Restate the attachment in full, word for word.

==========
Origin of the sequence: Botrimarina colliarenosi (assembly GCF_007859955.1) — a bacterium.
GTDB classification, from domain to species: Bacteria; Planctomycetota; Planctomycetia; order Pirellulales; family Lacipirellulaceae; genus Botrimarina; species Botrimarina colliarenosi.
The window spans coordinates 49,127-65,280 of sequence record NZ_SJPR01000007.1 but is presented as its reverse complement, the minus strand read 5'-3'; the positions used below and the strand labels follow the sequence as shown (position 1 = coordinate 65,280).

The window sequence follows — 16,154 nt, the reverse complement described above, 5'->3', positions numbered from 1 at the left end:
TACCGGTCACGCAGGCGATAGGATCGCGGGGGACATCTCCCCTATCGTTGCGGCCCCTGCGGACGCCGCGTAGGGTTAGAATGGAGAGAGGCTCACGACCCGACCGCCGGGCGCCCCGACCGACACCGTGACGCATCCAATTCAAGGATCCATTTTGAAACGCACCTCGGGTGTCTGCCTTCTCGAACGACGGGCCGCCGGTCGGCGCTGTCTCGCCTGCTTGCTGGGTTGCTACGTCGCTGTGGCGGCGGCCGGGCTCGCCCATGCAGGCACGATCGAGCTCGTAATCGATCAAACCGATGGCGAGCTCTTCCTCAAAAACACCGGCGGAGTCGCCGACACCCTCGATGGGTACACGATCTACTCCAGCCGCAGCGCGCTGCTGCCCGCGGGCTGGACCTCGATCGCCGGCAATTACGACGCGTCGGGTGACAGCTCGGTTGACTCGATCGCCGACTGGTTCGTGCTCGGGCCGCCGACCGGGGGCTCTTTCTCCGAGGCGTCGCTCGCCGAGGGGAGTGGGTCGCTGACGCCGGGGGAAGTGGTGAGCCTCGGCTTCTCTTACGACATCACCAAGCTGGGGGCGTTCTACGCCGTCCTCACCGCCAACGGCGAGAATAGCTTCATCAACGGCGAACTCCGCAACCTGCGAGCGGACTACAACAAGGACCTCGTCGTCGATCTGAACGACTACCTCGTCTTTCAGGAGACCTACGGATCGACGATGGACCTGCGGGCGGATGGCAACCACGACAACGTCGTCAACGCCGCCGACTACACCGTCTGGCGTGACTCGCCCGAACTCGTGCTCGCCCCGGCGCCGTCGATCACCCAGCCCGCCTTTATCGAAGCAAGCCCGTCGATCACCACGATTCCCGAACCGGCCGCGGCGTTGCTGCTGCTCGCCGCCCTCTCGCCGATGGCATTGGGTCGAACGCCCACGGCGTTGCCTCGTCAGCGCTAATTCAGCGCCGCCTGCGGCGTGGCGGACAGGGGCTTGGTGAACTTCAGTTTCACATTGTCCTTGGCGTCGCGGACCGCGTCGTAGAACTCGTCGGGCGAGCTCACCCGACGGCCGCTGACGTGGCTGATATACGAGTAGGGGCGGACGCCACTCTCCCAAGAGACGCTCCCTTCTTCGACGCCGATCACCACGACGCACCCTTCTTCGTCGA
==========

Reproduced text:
Origin of the sequence: Botrimarina colliarenosi (assembly GCF_007859955.1) — a bacterium.
GTDB classification, from domain to species: Bacteria; Planctomycetota; Planctomycetia; order Pirellulales; family Lacipirellulaceae; genus Botrimarina; species Botrimarina colliarenosi.
The window spans coordinates 49,127-65,280 of sequence record NZ_SJPR01000007.1 but is presented as its reverse complement, the minus strand read 5'-3'; the positions used below and the strand labels follow the sequence as shown (position 1 = coordinate 65,280).

The window sequence follows — 16,154 nt, the reverse complement described above, 5'->3', positions numbered from 1 at the left end:
TACCGGTCACGCAGGCGATAGGATCGCGGGGGACATCTCCCCTATCGTTGCGGCCCCTGCGGACGCCGCGTAGGGTTAGAATGGAGAGAGGCTCACGACCCGACCGCCGGGCGCCCCGACCGACACCGTGACGCATCCAATTCAAGGATCCATTTTGAAACGCACCTCGGGTGTCTGCCTTCTCGAACGACGGGCCGCCGGTCGGCGCTGTCTCGCCTGCTTGCTGGGTTGCTACGTCGCTGTGGCGGCGGCCGGGCTCGCCCATGCAGGCACGATCGAGCTCGTAATCGATCAAACCGATGGCGAGCTCTTCCTCAAAAACACCGGCGGAGTCGCCGACACCCTCGATGGGTACACGATCTACTCCAGCCGCAGCGCGCTGCTGCCCGCGGGCTGGACCTCGATCGCCGGCAATTACGACGCGTCGGGTGACAGCTCGGTTGACTCGATCGCCGACTGGTTCGTGCTCGGGCCGCCGACCGGGGGCTCTTTCTCCGAGGCGTCGCTCGCCGAGGGGAGTGGGTCGCTGACGCCGGGGGAAGTGGTGAGCCTCGGCTTCTCTTACGACATCACCAAGCTGGGGGCGTTCTACGCCGTCCTCACCGCCAACGGCGAGAATAGCTTCATCAACGGCGAACTCCGCAACCTGCGAGCGGACTACAACAAGGACCTCGTCGTCGATCTGAACGACTACCTCGTCTTTCAGGAGACCTACGGATCGACGATGGACCTGCGGGCGGATGGCAACCACGACAACGTCGTCAACGCCGCCGACTACACCGTCTGGCGTGACTCGCCCGAACTCGTGCTCGCCCCGGCGCCGTCGATCACCCAGCCCGCCTTTATCGAAGCAAGCCCGTCGATCACCACGATTCCCGAACCGGCCGCGGCGTTGCTGCTGCTCGCCGCCCTCTCGCCGATGGCATTGGGTCGAACGCCCACGGCGTTGCCTCGTCAGCGCTAATTCAGCGCCGCCTGCGGCGTGGCGGACAGGGGCTTGGTGAACTTCAGTTTCACATTGTCCTTGGCGTCGCGGACCGCGTCGTAGAACTCGTCGGGCGAGCTCACCCGACGGCCGCTGACGTGGCTGATATACGAGTAGGGGCGGACGCCACTCTCCCAAGAGACGCTCCCTTCTTCGACGCCGATCACCACGACGCACCCTTCTTCGTCGA